We have not had the best of starts, due to the weather, in terms of preparing rugby pitches for the start of the playing season. We have two very different scenarios to date - Ian Smith at St Albans School was forced to cancel some matches due to the pitches being too hard, while other groundsmen have had to deal with flooding and saturated pitches.
The Met office have declared the start of September as being one of the wettest months on records, some places have seen a month's rainfall in two days.
With the season well underway, most groundstaff will now have a better understanding of how their pitch is performing.
Presentation and good management of your pitches is essential to maintain playability. The presentation of the pitch is important. If it looks tidy and well presented, with bands and stripes, it often inspires the players to perform and, more importantly, gives them a safe, consistent surface.
Soil based pitches, generally the heavy clay and clay loam ones, will be susceptible to surface damage during wet weather, especially when the top 100mm becomes saturated. Soils, when saturated, lose their stability and strength. Damage from scrummage and line out play are the main causes of damage on rugby pitches during wet weather periods. The severity of the damage will be dependent on the soil type and the ability of the top 100mm to drain quickly.
Essential tasks to be undertaken in October are centred around preparing pitches for play and repairing; this will involve mowing, marking, divoting, brushing and carrying out some aeration practices.
Grass heights will vary depending on type of mowers used, however, most will be looking to maintain a height of cut between 25-75mm. Particular attention should be made when mowing and marking out.
Training areas will be prone to damage from specific training regimes, fast feet, scrum and line out drills; try and rotate the areas where these drills take place.
Keep machinery clean and serviced.
Keep an eye out for any disease outbreaks and treat accordingly.
Floodlights should be checked and serviced, make sure they are fit for purpose and safe. Portable lights are now becoming a popular choice as they can be moved around.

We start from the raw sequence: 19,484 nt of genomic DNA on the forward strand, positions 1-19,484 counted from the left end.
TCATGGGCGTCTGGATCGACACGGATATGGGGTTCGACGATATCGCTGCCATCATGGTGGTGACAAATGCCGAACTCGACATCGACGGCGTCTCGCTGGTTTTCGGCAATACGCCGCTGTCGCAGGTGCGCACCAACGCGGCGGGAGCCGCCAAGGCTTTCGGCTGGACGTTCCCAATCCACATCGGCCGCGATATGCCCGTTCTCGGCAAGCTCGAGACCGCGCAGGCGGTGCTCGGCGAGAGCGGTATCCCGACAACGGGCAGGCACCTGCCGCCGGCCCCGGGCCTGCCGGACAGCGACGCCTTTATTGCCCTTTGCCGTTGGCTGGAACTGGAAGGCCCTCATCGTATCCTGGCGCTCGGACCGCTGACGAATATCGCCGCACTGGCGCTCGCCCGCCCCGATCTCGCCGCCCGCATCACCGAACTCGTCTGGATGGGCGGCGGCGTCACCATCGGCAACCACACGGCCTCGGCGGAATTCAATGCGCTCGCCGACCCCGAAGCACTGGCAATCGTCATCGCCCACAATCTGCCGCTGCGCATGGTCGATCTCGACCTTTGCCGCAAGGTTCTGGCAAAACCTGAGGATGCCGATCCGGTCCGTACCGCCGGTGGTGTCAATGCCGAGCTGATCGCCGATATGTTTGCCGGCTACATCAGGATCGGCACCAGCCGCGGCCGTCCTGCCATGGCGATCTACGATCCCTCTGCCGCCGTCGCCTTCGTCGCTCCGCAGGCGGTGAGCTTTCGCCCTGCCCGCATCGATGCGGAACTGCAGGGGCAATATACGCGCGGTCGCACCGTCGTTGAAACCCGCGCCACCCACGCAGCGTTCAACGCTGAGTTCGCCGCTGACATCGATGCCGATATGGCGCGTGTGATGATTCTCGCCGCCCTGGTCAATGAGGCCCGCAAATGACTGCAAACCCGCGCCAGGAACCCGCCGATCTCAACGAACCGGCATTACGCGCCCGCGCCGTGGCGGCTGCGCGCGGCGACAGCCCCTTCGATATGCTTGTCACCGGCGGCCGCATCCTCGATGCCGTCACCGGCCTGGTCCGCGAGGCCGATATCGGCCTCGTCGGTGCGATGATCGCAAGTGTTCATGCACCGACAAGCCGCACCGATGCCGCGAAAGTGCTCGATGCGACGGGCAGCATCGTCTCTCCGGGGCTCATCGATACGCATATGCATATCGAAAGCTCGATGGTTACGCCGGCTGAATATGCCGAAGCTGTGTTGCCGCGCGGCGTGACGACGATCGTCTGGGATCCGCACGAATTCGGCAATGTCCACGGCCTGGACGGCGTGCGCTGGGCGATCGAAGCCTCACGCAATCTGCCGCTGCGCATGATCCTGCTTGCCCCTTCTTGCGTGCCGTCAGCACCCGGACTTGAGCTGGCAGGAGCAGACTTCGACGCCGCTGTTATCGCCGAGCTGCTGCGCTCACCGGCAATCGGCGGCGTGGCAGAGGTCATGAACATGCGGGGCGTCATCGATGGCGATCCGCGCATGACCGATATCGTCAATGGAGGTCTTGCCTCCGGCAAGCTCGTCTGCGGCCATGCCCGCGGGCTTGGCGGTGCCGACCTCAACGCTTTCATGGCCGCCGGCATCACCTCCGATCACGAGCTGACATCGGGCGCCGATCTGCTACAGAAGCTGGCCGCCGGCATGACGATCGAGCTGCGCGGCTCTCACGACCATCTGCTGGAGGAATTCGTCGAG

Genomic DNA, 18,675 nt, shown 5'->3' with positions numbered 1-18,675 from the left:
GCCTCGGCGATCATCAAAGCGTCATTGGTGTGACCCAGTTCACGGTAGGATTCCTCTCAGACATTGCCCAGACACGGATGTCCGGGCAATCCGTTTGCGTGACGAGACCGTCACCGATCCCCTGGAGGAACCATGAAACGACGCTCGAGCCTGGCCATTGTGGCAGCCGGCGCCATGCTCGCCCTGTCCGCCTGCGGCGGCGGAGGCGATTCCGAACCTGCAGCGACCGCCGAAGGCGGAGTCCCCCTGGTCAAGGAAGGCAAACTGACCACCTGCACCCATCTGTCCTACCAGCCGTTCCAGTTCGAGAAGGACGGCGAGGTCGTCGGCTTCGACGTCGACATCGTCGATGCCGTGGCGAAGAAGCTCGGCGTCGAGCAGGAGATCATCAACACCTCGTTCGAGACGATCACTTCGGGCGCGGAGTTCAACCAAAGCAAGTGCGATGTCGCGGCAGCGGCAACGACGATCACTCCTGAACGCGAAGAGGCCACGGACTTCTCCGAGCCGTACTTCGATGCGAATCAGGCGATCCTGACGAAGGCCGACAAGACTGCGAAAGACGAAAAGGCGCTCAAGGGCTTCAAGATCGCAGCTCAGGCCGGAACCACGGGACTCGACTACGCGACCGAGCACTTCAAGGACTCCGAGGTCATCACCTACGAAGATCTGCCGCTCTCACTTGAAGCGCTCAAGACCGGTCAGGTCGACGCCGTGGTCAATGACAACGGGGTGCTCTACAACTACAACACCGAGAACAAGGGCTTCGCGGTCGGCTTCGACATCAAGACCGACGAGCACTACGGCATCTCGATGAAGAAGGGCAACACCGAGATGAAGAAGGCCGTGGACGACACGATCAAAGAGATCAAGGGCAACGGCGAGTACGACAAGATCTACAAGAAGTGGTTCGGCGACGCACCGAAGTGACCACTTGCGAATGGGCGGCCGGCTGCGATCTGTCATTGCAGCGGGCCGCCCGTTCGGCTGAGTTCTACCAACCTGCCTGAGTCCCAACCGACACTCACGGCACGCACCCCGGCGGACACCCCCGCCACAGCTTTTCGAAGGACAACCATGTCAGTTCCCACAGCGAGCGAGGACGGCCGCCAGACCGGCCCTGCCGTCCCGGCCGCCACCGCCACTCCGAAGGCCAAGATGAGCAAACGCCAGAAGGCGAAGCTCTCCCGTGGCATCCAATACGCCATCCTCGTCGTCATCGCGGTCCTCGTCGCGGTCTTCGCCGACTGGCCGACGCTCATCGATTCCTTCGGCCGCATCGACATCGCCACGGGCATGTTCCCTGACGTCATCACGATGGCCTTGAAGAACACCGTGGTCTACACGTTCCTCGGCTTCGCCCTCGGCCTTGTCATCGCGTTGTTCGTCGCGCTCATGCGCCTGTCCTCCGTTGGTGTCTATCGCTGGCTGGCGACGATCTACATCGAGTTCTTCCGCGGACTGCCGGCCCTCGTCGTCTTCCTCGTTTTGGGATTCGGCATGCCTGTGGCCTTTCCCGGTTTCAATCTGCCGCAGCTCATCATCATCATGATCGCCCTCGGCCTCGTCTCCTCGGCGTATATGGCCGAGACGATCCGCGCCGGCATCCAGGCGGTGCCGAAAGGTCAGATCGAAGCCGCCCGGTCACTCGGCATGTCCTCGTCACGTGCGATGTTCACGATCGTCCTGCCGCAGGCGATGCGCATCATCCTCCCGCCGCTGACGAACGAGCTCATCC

Many junior club pitches tend to have too much grass on their pitches. I regularly see rugby pitches that are not cut on a regular basis and the grass length often exceeds 125mm - far too long, thus it becomes weak, straggly and often flattened after play or training.
Most senior clubs now maintain their pitches between 30-40mm, giving them a faster surface to play on.
Ensure your mowers have sharp, well-adjusted blades and that there are no oil leaks.
Check with the sports governing body (RFU) for any amendments to the laws and markings of the pitch. Care should be taken when initially marking out new lines, ensuring that they are true, straight and measured correctly, using the 3,4,5 method to achieve accurate angles. A selection of line marking paints and markers are available in the Pitchcare shop.
If the grass is maintained at a height above 50mm, it may better to mow the lines with a pedestrian rotary mower. This helps define the lines and prepare the surface for marking.
There are a number of machines available for marking out lines - wheel to wheel, spray jet, dry liners and aerosol markers. The choice will be dependent on cost, efficiency and the type of line you want. Use string lines to help keep lines straight.
Keeping your marking equipment in good order and clean will help you produce better quality lines; dirty and unkept markers tend to malfunction, drip and leak.
Useful Information for Line marking
|When a rugby pitch reaches saturation point ...||Football & Rugby|
Regular brushing/sweeping will help keep the sward in good condition, particularly when done in the early mornings to remove the dew from the surface, thus reducing the ideal climatic conditions for disease to take hold.
Nutrients can be washed out of the soil profiles, particularly sandy soils. Maintaining a healthy sward is essential, so it is important to monitor the nutrient status of your soils.
Fertiliser treatment and turf tonics can be continued in accordance with your annual programme. If you haven't got a fertiliser programme, have your soil tested; try an independent soil analysis company for an impartial set of results.
Generally, autumn fertilisers will now have been applied but, because of the continuing mild weather, there is still time. The next opportunity to fertilise will come next spring when the soil and air temperatures rise.
Ideally, you should be considering a NPK fertliser product that is low in nitrogen.
Useful Information for Brushing and Feeding
|Plant Nutrition - food for thought||Granular Turf Fertilisers|
Hand or machine aeration aids surface drainage, at varying depths of penetration to prevent the development of a soil pan. As last month, if there is opportunity to aerate, then do it.
Regular autumn aeration provides air space for the roots to expand into and allows the plant to breathe.
Achieving an improved root system will stand you in good stead for the coming winter months.
Harrowing/raking, especially after games, will help restore levels and keep surfaces open.
Some facilities have irrigation equipment, pop up systems/self travelling sprinklers. Always keep an eye out for leaks and broken parts; unwanted leaks can lead to costly problems, and surface playability can be compromised. Water is a valuable resource and should be treated as such.
Worn, sparse or bare areas can still be seeded in October. Use germination sheets to aid this process, but remove them regularly to check for diseases. Remember that without good seed to soil contact the operation is useless. Ensure you use new seed as old material may not give you the required germination rates.
Inspect and clean machinery after use; service and repair damaged machinery.